3. Next, you need to add the test to the list of parameterized tests in the appropriate test file based on the tool for which you are adding the test, e.g., rsmeval tests should be added to tests/, rsmpredict tests to tests/, and so on. Tests for rsmtool can be added to any of the four files. The arguments for the param() call can be found in the Table 1 below.
  4. In some rare cases, you might want to use a non-parameterized experiment test if you are doing something very different. These should be few and far between. Examples of these can also be seen in various tests/test_experiment_*.py files.
  5. Another rare scenario is the need to create an entirely new tests/ file instead of using one of the existing ones. This should not be necessary unless you are trying to test a newly added tool or component.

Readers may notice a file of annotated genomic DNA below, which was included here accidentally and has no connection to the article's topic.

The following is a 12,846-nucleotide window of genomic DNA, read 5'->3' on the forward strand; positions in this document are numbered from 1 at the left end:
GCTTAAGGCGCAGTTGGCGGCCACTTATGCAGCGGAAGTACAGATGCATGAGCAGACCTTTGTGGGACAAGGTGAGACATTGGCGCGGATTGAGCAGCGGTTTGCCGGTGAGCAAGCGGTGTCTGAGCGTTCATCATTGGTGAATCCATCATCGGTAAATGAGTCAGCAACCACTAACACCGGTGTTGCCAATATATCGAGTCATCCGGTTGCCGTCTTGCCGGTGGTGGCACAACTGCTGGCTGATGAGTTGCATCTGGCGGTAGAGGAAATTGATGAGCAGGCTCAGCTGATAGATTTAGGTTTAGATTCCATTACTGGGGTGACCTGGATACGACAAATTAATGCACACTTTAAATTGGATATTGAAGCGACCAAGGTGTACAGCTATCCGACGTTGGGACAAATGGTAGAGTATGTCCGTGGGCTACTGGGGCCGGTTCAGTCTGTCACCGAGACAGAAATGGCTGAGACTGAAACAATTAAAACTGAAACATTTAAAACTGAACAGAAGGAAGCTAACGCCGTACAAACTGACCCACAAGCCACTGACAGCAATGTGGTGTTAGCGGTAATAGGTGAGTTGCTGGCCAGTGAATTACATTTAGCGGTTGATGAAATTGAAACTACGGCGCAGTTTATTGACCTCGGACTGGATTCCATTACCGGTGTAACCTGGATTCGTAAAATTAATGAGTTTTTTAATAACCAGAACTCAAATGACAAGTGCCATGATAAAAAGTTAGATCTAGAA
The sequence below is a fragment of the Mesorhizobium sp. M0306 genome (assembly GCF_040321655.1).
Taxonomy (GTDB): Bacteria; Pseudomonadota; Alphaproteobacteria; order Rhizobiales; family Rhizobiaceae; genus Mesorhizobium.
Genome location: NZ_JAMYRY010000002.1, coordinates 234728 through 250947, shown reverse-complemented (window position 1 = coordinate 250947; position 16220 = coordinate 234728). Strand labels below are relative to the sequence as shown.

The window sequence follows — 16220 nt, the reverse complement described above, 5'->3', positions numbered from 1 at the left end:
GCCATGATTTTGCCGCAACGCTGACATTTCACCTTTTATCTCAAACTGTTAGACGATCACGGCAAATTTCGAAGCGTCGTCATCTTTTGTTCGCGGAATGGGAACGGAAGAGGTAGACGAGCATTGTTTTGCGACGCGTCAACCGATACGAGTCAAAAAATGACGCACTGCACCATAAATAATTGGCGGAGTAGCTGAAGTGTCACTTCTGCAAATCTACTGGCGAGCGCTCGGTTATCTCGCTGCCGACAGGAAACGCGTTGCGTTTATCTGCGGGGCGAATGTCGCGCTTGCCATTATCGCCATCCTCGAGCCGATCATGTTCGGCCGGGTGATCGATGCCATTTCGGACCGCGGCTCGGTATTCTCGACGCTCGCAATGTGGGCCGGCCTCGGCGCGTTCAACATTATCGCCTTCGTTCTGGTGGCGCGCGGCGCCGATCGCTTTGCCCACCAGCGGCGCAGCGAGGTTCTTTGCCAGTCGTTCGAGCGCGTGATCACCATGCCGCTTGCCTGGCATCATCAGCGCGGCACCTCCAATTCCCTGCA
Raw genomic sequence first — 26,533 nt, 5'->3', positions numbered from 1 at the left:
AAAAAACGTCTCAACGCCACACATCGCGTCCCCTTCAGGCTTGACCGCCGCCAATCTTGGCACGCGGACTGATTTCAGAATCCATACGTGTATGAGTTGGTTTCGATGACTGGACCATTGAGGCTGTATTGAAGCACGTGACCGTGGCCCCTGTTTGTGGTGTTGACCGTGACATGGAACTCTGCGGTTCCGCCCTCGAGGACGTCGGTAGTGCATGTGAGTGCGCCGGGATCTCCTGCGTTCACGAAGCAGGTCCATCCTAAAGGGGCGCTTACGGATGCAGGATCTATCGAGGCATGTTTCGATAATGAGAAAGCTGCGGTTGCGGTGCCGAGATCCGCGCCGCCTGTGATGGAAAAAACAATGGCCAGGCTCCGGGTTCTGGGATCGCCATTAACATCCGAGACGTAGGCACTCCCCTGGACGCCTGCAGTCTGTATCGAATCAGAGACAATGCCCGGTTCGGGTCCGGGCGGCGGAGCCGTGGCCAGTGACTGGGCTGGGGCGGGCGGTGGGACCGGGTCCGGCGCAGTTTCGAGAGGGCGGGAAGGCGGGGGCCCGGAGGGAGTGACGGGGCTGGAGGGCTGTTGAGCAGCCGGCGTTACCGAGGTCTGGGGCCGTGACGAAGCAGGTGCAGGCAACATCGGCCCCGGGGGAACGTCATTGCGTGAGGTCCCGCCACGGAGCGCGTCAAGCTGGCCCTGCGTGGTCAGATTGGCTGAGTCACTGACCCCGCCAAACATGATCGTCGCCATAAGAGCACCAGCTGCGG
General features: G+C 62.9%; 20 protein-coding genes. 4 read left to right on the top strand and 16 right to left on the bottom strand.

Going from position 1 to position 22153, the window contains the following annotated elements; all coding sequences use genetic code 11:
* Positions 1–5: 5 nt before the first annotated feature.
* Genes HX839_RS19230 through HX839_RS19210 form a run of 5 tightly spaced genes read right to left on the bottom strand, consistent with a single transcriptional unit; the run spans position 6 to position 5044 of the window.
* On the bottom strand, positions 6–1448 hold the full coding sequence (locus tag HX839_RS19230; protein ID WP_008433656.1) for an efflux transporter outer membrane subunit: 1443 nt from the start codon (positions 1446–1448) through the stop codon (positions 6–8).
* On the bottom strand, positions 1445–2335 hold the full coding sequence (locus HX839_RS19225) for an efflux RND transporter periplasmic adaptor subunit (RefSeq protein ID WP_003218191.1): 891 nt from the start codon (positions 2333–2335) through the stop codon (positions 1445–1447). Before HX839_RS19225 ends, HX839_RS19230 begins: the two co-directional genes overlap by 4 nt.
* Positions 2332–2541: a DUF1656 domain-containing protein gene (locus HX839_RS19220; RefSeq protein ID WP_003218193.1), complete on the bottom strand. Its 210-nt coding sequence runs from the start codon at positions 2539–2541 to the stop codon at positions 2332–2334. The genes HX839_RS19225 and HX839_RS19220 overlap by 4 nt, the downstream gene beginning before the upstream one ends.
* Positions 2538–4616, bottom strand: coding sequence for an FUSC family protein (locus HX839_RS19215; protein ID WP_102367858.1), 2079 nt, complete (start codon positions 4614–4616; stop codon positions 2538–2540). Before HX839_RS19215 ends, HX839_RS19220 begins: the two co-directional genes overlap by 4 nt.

Table 1: Arguments for param() when adding new parameterized functional tests

Writing test(s) for rsmtool

  • First positional argument is the name of the test directory you created.
  • Second positional argument is the experiment ID from the JSON configuration file.
  • Use consistency=True if you have set second_human_score_column in the configuration file.
  • Use skll=True if you are writing a test for a SKLL model.
  • Set subgroups keyword argument to the same list that you specified in the configuration file.
  • Set file_format="tsv" (or "xlsx") if you specified the same field in the configuration file.

Writing test(s) for rsmeval